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Conclusion of UK FiReControl Final Postmortem: "Extraordinary Failure of Leadership"

No one punished for the fiasco, however

2 min read
Conclusion of UK FiReControl Final Postmortem: "Extraordinary Failure of Leadership"

Last July, the United Kingdom National Audit Office's (NAO) report on the UK FiReControl Project, which was intended to integrate 46 stand-alone fire department control rooms into nine regional centers, labeled it a "comprehensive failure."

Yesterday, the UK Parliament's Public Accounts Committee (PAC) published the final governmental postmortem on the project, which was finally canceled late last year and has resulted in a minimum of £469 million being spent with nothing to show for it. It also leaves a legacy of potentially another £180 million in future costs. The report, while not breaking any real new ground, does fill in some of the background detail on how project decisions were made that the NAO report did not cover.

In the summary of its FiReControl report, the PAC calls the FiReControl Project "...one of the worst cases of project failure that the Committee has seen in many years." It goes on to state:

"The project was flawed from the outset, as the Department for Communities and Local Government (the Department) attempted, without sufficient mandatory powers, to impose a single, national approach on locally accountable Fire and Rescue Services who were reluctant to change the way they operated. Yet rather than engaging with the Services to persuade them of the project's merits, the Department excluded them from decisions about the design of the regional control centres and the proposed IT solution, even though these decisions would leave local services with potential long-term costs and residual liabilities to which they had not agreed."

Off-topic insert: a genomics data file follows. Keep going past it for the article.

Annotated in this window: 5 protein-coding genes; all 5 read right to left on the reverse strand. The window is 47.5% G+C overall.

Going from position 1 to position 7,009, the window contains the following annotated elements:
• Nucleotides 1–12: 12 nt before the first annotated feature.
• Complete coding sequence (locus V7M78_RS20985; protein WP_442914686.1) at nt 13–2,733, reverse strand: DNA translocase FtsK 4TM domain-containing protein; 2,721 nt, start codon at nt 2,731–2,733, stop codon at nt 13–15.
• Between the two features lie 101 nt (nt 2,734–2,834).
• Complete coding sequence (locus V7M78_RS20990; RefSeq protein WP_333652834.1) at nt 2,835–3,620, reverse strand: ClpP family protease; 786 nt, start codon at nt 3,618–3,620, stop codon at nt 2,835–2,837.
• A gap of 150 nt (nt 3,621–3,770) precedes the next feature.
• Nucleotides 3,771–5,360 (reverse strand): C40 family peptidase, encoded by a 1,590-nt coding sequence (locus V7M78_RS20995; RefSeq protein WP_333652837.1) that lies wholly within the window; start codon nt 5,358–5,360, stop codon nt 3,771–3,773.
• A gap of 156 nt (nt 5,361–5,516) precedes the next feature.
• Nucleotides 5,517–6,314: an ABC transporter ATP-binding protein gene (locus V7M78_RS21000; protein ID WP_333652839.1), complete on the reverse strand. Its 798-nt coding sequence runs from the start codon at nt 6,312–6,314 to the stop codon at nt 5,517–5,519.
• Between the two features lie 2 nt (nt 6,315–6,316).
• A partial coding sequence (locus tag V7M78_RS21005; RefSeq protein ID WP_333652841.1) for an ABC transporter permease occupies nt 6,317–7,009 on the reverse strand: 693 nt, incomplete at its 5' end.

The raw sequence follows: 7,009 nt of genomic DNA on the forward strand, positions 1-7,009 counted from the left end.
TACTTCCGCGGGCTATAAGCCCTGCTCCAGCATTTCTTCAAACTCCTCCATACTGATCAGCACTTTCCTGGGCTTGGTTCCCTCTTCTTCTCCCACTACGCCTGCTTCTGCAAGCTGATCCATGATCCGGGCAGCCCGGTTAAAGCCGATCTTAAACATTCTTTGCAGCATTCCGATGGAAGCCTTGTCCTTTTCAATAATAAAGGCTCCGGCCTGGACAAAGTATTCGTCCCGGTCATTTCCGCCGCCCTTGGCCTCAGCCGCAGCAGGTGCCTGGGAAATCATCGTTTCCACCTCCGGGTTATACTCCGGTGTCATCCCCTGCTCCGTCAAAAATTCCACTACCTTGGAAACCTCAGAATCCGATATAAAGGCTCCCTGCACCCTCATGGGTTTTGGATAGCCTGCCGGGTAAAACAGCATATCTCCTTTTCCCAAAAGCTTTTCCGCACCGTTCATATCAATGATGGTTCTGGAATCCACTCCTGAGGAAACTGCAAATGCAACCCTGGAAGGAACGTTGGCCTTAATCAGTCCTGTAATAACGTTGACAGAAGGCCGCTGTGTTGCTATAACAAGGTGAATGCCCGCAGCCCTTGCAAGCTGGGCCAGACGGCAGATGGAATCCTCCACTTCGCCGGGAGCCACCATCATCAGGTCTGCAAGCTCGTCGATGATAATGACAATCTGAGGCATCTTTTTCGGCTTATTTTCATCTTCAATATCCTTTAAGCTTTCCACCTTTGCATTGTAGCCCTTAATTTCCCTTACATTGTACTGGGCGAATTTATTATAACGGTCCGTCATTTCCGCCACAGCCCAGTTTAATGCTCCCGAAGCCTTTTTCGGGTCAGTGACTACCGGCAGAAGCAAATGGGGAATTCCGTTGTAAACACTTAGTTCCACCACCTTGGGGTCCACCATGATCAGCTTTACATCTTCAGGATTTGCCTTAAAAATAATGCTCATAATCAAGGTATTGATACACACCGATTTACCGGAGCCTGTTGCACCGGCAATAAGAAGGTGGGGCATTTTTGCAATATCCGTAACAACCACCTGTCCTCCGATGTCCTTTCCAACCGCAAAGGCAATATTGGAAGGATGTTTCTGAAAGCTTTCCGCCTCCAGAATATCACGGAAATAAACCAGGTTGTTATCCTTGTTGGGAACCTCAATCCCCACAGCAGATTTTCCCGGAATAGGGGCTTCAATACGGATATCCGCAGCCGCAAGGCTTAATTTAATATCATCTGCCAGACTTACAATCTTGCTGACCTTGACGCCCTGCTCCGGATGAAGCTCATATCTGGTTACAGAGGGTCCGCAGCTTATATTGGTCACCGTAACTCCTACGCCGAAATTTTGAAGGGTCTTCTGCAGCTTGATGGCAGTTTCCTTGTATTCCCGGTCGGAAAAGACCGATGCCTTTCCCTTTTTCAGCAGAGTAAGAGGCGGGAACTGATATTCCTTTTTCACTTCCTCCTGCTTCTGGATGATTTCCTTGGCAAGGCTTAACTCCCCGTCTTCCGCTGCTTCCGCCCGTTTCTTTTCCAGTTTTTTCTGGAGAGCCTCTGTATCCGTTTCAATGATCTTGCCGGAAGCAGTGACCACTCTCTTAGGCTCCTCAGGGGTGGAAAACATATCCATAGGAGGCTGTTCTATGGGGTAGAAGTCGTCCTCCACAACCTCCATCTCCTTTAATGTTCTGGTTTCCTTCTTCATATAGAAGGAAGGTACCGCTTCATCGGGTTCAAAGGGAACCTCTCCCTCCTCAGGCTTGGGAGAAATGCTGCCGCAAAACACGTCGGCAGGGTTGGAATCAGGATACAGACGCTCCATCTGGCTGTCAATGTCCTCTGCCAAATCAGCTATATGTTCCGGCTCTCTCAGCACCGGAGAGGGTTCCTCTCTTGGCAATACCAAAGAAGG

Ah, the old "how to make enemies and exclude friends" approach to IT development. I know it well.

The summary then goes on to state that the Department for Communities and Local Government  "... acted without applying basic project approval checks and balances—taking decisions before a business case, project plan, or procurement strategy had been developed and tested amongst Fire Services."

Heck, why bother doing a business case or making a project plan when you know you're right and project failure is not an option?

You can probably guess what comes next:

"The result was hugely unrealistic forecast costs and savings, naïve over-optimism on the deliverability of the IT solution, and under-appreciation or mitigation of the risks. The Department demonstrated poor judgement in approving the project and failed to provide appropriate checks and challenge."

How poor was that judgment? Here is an example.

"The Department awarded the IT contract to a company with no direct experience of supplying the emergency services and who mostly relied on sub-contractors over which the Department had no visibility or control. The contract was poorly designed, lacking early milestones which would have enabled the Department to hold the contractor accountable for project delays."

Yet, given the "extraordinary failure of leadership"—I have another, less printable phrase for it—the PAC report says that:

"... no individuals have been held accountable for the failure and waste associated with this project."

No doubt the Department looks at the whole exercise as a "learning experience," and one doesn't punish learning experiences, right?

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